Arbitration v. Class Action: The Supreme Court Hears AT&T v. Concepcion


Illustrator Izhar Cohen's take on Class Action Lawsuits

The AT&T class action case being tried in the Supreme Court is starting to get more media coverage. Initially, though, it got about as much attention as the fine print in a cell phone contract—which, coincidentally, is what this case is about. And this case is certainly worthy of attention: the ruling could ultimately affect anyone who has ever created or signed a contract with a business.

The Case
The question at hand in AT&T Mobility v. Concepcion is whether companies can use arbitration clauses to prohibit class actions. The case revolves around Vincent and Liza Concepcion, who purchased an AT&T wireless plan that came with a free phone, only to find they had been charged $30.22 in sales tax on the “free” phone.

According to the Wall Street Journal, the Concepcions sued AT&T for deceptive practices, “because the company allegedly advertised discounted cell phones but charged sales tax on the full retail price.” But since lawyer’s typically don’t take cases for $30.22, the Concepcions sued “on behalf of a class of consumers who’d also allegedly overpaid.”

AT&T says the case should never have gone to court, because of the clause in the Concepcion’s contract dictating that any disputes should be solved in arbitration, and that the arbitration could not “move forward as a class”.

If it were just a simple case of breach of contract, it would hardly have made it to the Supreme Court. AT&T Mobility v. Concepcion gets complicated by the fact that both a California a federal district court and the federal 9th circuit court heard the case, and struck down the contract. However, Andrew Pincus, the lawyer representing AT&T, says that even this decision is unfair given the existing Federal Arbitration Act.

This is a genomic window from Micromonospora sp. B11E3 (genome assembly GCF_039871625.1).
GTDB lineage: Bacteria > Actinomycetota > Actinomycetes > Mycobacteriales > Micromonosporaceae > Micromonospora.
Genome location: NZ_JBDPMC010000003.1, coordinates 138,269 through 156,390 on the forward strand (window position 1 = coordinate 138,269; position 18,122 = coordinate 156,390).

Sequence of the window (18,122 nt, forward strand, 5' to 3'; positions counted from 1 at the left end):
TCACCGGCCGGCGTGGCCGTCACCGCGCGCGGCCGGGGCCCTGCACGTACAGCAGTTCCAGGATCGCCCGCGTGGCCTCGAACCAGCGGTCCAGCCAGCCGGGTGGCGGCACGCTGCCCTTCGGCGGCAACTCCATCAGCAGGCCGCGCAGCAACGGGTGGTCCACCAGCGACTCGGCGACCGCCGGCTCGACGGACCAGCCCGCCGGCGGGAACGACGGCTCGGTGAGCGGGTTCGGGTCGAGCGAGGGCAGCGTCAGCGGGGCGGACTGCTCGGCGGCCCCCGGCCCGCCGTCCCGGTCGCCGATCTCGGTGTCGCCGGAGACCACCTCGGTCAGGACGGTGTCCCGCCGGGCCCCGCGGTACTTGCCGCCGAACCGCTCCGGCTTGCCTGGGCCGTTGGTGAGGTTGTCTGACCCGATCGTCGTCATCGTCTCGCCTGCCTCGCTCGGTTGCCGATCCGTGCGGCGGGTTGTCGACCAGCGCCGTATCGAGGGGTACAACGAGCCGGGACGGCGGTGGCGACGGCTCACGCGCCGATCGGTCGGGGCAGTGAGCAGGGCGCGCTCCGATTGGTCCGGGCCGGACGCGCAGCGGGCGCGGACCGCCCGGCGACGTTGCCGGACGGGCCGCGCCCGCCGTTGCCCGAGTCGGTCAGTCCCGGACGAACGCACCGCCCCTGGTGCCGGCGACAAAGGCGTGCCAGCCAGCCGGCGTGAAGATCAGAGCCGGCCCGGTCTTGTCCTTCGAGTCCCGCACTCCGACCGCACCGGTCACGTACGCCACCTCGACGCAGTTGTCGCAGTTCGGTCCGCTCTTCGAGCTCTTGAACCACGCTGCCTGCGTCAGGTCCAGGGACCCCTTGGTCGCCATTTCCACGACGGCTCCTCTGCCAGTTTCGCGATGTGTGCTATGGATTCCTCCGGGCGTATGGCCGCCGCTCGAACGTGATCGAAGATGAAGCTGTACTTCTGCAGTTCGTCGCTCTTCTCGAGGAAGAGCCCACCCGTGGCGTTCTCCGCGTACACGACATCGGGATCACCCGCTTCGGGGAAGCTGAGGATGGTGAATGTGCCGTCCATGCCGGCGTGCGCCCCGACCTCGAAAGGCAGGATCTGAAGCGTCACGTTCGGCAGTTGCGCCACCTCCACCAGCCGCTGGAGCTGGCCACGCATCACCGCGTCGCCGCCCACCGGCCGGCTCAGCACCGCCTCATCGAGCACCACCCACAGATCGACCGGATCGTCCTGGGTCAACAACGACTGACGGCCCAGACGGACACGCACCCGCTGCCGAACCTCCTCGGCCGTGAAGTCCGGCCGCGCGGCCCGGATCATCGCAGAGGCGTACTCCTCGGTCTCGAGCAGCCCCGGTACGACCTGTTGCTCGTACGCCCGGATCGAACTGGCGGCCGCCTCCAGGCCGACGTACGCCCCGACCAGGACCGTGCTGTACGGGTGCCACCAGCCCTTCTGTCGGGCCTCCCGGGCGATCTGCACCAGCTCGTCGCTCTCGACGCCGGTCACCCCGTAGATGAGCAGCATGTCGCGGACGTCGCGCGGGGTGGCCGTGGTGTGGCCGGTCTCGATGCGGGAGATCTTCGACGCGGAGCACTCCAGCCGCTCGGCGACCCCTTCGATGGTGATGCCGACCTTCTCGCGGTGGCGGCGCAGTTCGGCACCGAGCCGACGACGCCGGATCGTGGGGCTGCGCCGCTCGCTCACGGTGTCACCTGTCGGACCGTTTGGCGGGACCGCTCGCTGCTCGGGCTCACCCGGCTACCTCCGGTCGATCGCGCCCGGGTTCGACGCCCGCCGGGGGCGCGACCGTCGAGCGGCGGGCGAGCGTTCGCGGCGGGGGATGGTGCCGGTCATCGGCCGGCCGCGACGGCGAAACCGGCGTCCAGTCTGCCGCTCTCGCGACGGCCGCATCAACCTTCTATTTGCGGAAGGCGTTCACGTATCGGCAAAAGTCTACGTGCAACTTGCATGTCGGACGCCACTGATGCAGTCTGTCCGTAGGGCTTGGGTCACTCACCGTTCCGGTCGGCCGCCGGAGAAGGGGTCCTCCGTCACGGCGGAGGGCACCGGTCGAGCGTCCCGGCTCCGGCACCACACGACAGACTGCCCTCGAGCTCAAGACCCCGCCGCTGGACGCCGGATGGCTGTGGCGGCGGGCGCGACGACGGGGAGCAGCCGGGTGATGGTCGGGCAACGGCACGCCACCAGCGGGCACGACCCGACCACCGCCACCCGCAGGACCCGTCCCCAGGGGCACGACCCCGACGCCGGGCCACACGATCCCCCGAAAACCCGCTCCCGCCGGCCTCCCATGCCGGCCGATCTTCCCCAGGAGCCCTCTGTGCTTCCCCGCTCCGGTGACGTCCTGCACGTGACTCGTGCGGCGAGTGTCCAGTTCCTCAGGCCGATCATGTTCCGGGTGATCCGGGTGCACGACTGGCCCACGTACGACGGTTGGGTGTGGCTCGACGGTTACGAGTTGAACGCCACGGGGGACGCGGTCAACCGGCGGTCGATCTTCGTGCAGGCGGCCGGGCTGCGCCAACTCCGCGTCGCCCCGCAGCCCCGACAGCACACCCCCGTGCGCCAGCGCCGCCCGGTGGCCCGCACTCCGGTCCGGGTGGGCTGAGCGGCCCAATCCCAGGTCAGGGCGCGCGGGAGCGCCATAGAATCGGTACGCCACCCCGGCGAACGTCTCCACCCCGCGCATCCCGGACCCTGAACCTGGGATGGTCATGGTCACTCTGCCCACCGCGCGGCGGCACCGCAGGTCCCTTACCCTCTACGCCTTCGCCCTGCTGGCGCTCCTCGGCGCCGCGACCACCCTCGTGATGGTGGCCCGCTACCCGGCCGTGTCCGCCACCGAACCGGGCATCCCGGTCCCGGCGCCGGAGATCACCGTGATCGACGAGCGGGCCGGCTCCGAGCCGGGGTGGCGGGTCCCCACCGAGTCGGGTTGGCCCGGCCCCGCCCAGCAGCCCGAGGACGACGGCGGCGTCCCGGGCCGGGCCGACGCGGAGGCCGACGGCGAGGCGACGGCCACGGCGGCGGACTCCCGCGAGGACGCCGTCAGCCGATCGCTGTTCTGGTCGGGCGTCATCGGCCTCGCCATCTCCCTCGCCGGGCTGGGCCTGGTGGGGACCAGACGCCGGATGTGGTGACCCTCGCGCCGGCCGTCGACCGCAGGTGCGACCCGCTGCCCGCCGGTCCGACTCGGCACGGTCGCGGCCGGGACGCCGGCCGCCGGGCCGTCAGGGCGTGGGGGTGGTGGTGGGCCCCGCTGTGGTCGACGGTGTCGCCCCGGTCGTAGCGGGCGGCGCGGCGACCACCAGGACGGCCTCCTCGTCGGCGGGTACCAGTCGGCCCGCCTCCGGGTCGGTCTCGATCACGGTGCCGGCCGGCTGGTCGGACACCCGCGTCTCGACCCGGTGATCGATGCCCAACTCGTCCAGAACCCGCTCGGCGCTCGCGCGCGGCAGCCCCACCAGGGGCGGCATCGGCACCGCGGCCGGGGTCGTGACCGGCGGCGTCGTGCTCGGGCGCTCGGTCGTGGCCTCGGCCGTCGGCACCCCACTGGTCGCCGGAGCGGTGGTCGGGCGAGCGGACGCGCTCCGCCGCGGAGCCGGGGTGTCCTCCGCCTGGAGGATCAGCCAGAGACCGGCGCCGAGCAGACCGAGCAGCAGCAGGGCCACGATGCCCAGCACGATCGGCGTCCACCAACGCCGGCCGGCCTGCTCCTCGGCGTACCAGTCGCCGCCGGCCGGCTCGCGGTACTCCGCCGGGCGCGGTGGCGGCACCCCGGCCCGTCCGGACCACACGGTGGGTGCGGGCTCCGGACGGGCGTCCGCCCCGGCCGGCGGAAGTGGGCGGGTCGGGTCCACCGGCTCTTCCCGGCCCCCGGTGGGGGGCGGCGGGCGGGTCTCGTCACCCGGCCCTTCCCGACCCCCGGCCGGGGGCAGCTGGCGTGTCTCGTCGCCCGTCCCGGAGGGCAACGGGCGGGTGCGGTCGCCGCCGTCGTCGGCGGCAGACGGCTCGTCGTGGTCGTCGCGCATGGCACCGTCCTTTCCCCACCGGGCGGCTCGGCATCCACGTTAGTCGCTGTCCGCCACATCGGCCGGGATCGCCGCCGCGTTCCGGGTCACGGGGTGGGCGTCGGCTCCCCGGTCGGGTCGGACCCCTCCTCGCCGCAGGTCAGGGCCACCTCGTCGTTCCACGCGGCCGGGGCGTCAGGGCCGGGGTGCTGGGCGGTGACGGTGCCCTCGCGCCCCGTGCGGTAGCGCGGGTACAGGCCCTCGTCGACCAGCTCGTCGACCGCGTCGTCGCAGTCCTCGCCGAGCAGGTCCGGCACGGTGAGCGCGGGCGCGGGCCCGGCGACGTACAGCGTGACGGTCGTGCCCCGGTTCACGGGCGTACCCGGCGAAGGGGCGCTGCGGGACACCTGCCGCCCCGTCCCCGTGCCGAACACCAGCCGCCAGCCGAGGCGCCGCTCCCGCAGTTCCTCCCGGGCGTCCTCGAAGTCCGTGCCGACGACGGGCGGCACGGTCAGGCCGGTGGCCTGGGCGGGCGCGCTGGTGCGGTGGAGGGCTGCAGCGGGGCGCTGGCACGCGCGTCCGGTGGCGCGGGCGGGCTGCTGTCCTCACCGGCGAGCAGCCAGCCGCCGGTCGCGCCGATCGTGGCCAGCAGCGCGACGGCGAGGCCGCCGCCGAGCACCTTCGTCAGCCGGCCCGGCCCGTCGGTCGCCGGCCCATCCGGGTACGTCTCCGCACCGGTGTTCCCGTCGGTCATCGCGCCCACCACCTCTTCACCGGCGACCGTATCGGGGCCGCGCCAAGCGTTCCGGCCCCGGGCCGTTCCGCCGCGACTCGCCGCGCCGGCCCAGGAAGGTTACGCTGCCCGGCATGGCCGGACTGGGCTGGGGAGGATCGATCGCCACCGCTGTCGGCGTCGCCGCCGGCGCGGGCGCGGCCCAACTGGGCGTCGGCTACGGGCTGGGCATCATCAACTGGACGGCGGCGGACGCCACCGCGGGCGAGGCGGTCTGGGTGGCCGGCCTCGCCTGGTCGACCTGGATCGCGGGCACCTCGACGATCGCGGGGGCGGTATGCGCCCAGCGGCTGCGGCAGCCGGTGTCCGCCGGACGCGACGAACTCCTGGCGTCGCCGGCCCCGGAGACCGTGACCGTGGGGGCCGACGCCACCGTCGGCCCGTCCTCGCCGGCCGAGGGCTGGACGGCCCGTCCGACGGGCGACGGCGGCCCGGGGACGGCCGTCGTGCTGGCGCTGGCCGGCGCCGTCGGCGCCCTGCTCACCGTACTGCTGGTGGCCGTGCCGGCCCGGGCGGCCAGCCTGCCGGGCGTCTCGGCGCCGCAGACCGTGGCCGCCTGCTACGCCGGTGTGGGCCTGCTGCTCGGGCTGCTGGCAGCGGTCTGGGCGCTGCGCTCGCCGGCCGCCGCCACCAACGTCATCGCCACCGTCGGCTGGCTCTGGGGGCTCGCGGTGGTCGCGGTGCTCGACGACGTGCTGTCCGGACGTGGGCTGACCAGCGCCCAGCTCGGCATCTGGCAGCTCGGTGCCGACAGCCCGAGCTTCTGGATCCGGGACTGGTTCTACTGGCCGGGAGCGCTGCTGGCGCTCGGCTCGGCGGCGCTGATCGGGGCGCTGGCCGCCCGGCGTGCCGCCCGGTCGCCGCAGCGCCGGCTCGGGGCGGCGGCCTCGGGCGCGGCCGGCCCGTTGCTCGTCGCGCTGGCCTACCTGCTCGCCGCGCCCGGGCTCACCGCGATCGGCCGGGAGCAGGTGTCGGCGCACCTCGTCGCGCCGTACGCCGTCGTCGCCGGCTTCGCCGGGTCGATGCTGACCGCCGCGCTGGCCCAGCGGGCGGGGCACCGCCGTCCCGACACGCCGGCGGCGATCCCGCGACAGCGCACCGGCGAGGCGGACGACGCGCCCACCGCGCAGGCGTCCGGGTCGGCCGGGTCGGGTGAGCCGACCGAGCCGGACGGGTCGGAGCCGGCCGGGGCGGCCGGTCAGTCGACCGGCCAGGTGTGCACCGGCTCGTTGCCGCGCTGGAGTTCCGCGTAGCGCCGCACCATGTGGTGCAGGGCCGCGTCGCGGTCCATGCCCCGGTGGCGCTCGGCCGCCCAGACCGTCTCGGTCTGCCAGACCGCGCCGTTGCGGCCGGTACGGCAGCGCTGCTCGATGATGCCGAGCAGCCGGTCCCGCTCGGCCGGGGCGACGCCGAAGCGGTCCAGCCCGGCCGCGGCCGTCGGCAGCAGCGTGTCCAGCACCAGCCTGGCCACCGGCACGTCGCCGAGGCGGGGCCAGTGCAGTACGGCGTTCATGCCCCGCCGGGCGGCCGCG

The Impact
So can state laws trump federal arbitration rules? Currently, the 1925 Federal Arbitration Act requires two sides to solve their dispute through arbitration rather than in court if they have previously agreed to do so. Meanwhile, the LA Times reports that “high courts in California and elsewhere have ruled that class-action bans are unconscionable and contrary to public policy.” The Supreme Court judges are currently deciding whether California applied its laws unfairly, which will determine the reach of the arbitration act.

Many have commented that this court often rules in favor of arbitration and is wary of class actions, but from early reports the justices seem to be in favor of deferring to State courts.

A ruling in AT&T’s favor could signal the death of class action suits as we know them. That’s because, according to Vanderbilt Law associate professor Brian Fitzpatrick, “previous court decisions mak[e] personal injury class actions very difficult to certify”, meaning that the majority of all remaining class action lawsuits are “between parties who are in transactional relationships with one another.”

Consumers and employees risk being put in an all-or-none situation where they must sign a contract and waive their rights to a class action suit. And class action suits are important, as they give consumers recourse to take a company to court for a defective product or faulty practices, and they give lawyers incentive to take on cases that wouldn’t be worth it.

Public Citizen attorney Deepak Gupta, who is representing the Concepcions, claims that the threat of class actions keeps companies in line: “the marketplace is fairer for consumers and workers because there’s a deterrent out there.”

Then again, a ruling against AT&T could signal the death of arbitration provisions that are commonly found in many standard contracts. If companies can’t be guaranteed the right to  arbitration once they’ve contractually agreed to it, they may add more stipulations or clauses to protect themselves, and even drive up their prices to secure themselves against class actions.  Those on the side of arbitration— companies in particular— say that filing claims with a private arbiter is cheaper and more efficient than a lawsuit.

While the arguments have already been heard, we won’t hear the justices’ decision till 2011. Whichever way the court decides, you can be sure it’ll affect your business and personal life.

You can find the illustration on Izhar Cohen’s blog, My Window.

Posted in: Consumer, Law